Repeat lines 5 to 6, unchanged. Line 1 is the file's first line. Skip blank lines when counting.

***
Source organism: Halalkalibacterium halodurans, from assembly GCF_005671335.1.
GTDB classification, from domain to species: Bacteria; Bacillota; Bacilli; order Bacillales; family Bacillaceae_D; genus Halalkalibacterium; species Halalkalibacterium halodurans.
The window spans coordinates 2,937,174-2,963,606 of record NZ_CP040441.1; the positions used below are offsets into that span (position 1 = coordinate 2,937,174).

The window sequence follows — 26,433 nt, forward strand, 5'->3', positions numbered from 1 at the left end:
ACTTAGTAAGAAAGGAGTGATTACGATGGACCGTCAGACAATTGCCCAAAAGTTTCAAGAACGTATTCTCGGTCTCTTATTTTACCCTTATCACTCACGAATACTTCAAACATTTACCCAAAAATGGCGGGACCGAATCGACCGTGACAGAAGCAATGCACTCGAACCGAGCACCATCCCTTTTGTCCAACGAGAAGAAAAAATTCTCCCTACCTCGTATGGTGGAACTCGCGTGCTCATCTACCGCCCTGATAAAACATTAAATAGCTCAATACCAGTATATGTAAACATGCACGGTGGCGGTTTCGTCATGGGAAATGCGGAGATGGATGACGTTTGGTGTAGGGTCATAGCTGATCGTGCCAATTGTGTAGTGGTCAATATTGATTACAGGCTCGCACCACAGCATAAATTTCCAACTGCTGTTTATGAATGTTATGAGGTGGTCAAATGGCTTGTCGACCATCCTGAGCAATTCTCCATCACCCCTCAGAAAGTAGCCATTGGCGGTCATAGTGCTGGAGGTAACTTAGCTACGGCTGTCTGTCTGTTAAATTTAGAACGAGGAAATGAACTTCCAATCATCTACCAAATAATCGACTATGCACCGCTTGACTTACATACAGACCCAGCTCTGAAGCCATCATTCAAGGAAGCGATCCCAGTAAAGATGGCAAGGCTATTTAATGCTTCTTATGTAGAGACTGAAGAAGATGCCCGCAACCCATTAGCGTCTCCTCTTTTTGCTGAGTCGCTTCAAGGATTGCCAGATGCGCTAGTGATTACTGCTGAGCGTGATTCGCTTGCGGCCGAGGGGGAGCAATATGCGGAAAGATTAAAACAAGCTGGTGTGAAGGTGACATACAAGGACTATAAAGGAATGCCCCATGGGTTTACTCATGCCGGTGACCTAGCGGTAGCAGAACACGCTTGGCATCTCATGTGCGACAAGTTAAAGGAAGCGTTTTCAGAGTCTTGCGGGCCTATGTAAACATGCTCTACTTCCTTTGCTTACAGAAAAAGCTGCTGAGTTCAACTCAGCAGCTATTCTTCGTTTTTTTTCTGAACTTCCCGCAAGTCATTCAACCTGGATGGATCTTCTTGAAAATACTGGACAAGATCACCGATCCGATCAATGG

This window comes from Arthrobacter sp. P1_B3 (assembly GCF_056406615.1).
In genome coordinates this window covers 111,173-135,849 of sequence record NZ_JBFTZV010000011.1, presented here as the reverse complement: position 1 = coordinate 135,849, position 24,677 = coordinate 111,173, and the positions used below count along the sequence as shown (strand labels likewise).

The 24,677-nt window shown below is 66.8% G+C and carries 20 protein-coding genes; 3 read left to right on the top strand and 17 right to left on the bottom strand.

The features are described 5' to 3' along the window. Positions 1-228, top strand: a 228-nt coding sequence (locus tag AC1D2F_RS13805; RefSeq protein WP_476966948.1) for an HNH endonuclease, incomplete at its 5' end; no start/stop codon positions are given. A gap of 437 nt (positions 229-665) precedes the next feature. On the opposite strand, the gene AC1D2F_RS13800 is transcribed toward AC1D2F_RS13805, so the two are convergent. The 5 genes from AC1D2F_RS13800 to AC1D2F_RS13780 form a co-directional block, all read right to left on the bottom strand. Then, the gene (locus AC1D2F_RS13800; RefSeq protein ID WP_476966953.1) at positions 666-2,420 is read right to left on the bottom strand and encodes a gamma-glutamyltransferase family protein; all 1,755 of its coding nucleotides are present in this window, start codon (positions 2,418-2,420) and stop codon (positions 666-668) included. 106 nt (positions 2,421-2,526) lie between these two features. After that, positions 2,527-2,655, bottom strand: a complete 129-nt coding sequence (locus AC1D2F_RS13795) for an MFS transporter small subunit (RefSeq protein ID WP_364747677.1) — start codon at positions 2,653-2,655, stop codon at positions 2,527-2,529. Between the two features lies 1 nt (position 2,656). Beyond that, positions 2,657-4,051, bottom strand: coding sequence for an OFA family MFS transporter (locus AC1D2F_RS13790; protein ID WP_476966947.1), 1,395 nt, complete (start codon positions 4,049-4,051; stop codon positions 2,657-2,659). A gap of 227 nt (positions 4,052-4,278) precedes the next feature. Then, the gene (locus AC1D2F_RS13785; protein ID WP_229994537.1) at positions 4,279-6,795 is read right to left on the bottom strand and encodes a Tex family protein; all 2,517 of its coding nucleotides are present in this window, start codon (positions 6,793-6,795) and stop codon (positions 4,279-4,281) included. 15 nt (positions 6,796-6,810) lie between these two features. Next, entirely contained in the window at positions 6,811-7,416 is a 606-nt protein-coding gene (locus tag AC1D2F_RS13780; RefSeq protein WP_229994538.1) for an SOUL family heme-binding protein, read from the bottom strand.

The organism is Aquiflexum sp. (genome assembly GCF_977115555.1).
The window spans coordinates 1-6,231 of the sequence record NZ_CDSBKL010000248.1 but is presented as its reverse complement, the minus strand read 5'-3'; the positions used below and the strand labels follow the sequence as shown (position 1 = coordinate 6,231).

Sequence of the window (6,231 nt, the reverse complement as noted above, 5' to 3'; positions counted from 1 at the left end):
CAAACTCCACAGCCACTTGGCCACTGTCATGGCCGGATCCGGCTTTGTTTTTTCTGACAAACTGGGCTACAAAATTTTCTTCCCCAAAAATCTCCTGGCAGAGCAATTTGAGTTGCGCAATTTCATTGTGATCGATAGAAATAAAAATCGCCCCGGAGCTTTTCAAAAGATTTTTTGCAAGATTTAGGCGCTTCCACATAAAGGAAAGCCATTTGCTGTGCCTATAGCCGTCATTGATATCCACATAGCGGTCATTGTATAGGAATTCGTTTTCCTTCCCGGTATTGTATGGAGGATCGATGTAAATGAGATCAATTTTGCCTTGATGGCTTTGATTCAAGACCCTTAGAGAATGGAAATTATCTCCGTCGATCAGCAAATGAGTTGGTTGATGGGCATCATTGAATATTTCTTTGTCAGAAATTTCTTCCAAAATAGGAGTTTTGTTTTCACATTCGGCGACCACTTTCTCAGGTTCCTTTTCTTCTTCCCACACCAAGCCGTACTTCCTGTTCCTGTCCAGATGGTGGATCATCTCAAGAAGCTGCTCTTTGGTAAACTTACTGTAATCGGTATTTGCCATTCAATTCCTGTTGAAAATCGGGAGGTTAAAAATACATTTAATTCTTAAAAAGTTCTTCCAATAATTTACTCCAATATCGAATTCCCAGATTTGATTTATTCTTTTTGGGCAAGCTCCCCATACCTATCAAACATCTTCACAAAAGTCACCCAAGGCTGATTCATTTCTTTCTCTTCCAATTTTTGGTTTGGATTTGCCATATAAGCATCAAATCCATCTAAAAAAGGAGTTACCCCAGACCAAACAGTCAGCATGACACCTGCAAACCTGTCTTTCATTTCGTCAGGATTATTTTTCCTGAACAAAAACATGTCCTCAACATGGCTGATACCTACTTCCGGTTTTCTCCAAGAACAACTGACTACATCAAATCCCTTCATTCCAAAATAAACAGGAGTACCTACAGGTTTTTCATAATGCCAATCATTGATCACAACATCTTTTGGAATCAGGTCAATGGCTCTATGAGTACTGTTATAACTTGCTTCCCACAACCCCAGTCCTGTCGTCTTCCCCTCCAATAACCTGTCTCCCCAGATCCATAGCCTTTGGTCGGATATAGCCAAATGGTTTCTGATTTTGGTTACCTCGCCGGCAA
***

ACTTAGTAAGAAAGGAGTGATTACGATGGACCGTCAGACAATTGCCCAAAAGTTTCAAGAACGTATTCTCGGTCTCTTATTTTACCCTTATCACTCACGAATACTTCAAACATTTACCCAAAAATGGCGGGACCGAATCGACCGTGACAGAAGCAATGCACTCGAACCGAGCACCATCCCTTTTGTCCAACGAGAAGAAAAAATTCTCCCTACCTCGTATGGTGGAACTCGCGTGCTCATCTACCGCCCTGATAAAACATTAAATAGCTCAATACCAGTATATGTAAACATGCACGGTGGCGGTTTCGTCATGGGAAATGCGGAGATGGATGACGTTTGGTGTAGGGTCATAGCTGATCGTGCCAATTGTGTAGTGGTCAATATTGATTACAGGCTCGCACCACAGCATAAATTTCCAACTGCTGTTTATGAATGTTATGAGGTGGTCAAATGGCTTGTCGACCATCCTGAGCAATTCTCCATCACCCCTCAGAAAGTAGCCATTGGCGGTCATAGTGCTGGAGGTAACTTAGCTACGGCTGTCTGTCTGTTAAATTTAGAACGAGGAAATGAACTTCCAATCATCTACCAAATAATCGACTATGCACCGCTTGACTTACATACAGACCCAGCTCTGAAGCCATCATTCAAGGAAGCGATCCCAGTAAAGATGGCAAGGCTATTTAATGCTTCTTATGTAGAGACTGAAGAAGATGCCCGCAACCCATTAGCGTCTCCTCTTTTTGCTGAGTCGCTTCAAGGATTGCCAGATGCGCTAGTGATTACTGCTGAGCGTGATTCGCTTGCGGCCGAGGGGGAGCAATATGCGGAAAGATTAAAACAAGCTGGTGTGAAGGTGACATACAAGGACTATAAAGGAATGCCCCATGGGTTTACTCATGCCGGTGACCTAGCGGTAGCAGAACACGCTTGGCATCTCATGTGCGACAAGTTAAAGGAAGCGTTTTCAGAGTCTTGCGGGCCTATGTAAACATGCTCTACTTCCTTTGCTTACAGAAAAAGCTGCTGAGTTCAACTCAGCAGCTATTCTTCGTTTTTTTTCTGAACTTCCCGCAAGTCATTCAACCTGGATGGATCTTCTTGAAAATACTGGACAAGATCACCGATCCGATCAATGG

This window comes from Arthrobacter sp. P1_B3 (assembly GCF_056406615.1).